Change is inevitable when you move from one place of residence to another in Utah, but one thing is constant: the necessity for insurance. However, it is a crime to expect your premium to stay the same time chances are your rate is going to increase.
You might not have thought about the implications of your house-buying decision for your homeowner’s insurance in Taylorsville, South Salt Lake, Murray, or Bluffdale. Nevertheless, you ought to investigate whether your premium will increase to avoid overpaying for insurance.
For starters, below are the most common reasons why homeowner’s insurance rates go up after a move.
You Had a More Simplistic Property Then
A house with more helpful features, such as a pool, a backyard shed, and a balcony, usually commands a higher homeowners insurance rate. You need to a higher level of coverage to include non-standard items in a typical policy.
You Moved to a Dangerous Area
The more prone a house is to natural disasters, the more expensive it is to insure. The same can be said about a property located in a neighborhood with a high crime rate. Unless you agree to a higher deductible, your insurance company might charge you more to compensate for covering more dangerous scenarios.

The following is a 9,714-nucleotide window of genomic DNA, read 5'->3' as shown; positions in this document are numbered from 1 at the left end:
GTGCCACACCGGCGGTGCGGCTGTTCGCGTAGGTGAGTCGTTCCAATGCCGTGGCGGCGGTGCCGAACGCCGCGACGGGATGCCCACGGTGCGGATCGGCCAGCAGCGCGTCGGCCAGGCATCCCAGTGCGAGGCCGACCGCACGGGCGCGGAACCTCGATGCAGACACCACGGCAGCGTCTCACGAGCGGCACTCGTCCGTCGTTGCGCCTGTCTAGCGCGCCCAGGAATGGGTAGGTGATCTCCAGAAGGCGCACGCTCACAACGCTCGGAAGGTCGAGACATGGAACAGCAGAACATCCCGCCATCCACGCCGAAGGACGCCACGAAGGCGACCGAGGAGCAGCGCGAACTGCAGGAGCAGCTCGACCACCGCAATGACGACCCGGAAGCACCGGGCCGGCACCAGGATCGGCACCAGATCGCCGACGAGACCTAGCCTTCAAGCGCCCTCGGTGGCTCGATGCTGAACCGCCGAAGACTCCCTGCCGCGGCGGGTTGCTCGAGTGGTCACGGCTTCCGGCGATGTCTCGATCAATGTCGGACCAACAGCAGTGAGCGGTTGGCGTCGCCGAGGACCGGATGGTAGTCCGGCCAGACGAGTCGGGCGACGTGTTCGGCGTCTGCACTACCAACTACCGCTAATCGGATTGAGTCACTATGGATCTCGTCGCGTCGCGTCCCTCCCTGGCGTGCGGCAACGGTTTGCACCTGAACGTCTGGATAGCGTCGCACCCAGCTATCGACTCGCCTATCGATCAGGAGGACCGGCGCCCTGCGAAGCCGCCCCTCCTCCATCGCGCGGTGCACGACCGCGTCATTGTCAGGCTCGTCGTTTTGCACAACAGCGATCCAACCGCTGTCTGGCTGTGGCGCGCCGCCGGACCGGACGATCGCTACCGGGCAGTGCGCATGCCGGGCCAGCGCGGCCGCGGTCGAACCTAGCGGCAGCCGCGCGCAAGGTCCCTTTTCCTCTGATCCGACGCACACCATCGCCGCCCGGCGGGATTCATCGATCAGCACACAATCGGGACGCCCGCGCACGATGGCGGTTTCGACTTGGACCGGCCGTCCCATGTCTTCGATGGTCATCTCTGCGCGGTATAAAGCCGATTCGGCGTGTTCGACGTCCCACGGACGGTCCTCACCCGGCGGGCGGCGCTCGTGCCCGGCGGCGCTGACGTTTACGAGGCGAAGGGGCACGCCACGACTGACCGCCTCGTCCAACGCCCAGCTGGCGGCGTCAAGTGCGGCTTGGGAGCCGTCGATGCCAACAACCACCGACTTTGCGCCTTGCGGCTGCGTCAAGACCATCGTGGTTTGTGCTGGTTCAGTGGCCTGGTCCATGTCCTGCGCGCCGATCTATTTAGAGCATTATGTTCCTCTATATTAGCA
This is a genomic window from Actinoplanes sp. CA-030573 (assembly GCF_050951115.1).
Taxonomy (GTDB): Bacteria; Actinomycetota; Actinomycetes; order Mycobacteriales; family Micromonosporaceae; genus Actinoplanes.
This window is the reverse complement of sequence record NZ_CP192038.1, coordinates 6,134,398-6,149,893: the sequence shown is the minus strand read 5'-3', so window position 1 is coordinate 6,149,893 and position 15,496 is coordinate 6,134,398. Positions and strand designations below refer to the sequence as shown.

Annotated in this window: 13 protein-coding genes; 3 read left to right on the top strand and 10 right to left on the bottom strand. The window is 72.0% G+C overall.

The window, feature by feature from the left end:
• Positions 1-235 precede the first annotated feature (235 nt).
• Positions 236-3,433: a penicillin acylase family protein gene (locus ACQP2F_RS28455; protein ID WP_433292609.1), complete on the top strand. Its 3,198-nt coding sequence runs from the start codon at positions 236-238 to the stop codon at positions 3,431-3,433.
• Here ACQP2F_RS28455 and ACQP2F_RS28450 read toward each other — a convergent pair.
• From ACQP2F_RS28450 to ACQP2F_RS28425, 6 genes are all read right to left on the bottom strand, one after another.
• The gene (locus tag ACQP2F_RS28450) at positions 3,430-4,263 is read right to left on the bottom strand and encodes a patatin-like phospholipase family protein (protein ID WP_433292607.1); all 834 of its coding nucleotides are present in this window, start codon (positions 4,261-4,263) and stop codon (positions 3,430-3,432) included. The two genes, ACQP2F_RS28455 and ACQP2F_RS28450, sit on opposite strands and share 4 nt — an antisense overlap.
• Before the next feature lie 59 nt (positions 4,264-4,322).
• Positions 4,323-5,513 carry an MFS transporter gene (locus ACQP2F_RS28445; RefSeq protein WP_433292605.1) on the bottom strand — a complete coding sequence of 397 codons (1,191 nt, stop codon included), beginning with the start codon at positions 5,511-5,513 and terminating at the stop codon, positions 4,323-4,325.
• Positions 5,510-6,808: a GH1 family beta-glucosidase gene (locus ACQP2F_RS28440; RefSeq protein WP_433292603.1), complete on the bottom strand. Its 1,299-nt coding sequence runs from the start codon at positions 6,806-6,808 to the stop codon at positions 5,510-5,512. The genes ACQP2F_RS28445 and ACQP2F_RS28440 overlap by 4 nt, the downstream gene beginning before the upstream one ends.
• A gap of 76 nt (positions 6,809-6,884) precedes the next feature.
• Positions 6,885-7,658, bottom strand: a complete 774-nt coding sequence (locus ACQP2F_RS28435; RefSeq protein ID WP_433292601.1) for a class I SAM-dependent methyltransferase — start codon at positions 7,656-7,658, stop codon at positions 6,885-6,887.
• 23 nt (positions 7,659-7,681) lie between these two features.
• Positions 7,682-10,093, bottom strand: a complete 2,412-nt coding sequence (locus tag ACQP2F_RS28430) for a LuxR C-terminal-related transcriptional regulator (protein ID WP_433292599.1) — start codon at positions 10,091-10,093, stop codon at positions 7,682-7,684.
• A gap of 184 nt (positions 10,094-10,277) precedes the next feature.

You Relocated to a More Fire-Prone House
High susceptibility to fires is one of the catalysts for a homeowners insurance rate increase. If your new house has vinyl siding or wood roofing shakes, you might be obliged to pay a higher premium if your old home has fiber cement siding or metal roofing.
Furthermore, living farther from the fire station can negatively affect your insurance rate. The longer distance can make it harder to save your burning property and its contents.
You Bought an Older Property
You probably chose a decades-old house to save money, but it can jack up your long-term homeowner’s insurance costs. Unless it has been renovated to comply with the latest building requirements, you might have to invest in several home improvements to bring it up to code and convince your insurer to lower your rate.
You Took Out a Mortgage
Getting approved for a home loan can hurt your credit badly. Since homeowner insurance premiums are credit-based, you might have to contend with a higher rate until your FICO scores stabilize and recover over time.
You Filed a Claim Recently
Perhaps nothing is more detrimental to insurance rates than a rich claims history. If truth be told, insurance companies offer rates based on the likelihood of a person to file a claim, not necessarily on the probability of something going bad. The most impactful types are second fire, liability, and theft claims.
You Did Not Switch Insurers
Last but not least, customer loyalty. The more your insurance company thinks that you are not going anywhere, the less need there is to offer you a sizable discount to keep your business. Do not be afraid to request your insurer to lower your premium and shop around if you can’t get a more favorable rate.
It is possible to get adequate homeowner’s insurance coverage and keep your costs low at the same time if you are vigilant. Pay close attention to your premium before and after moving to avoid overpayment.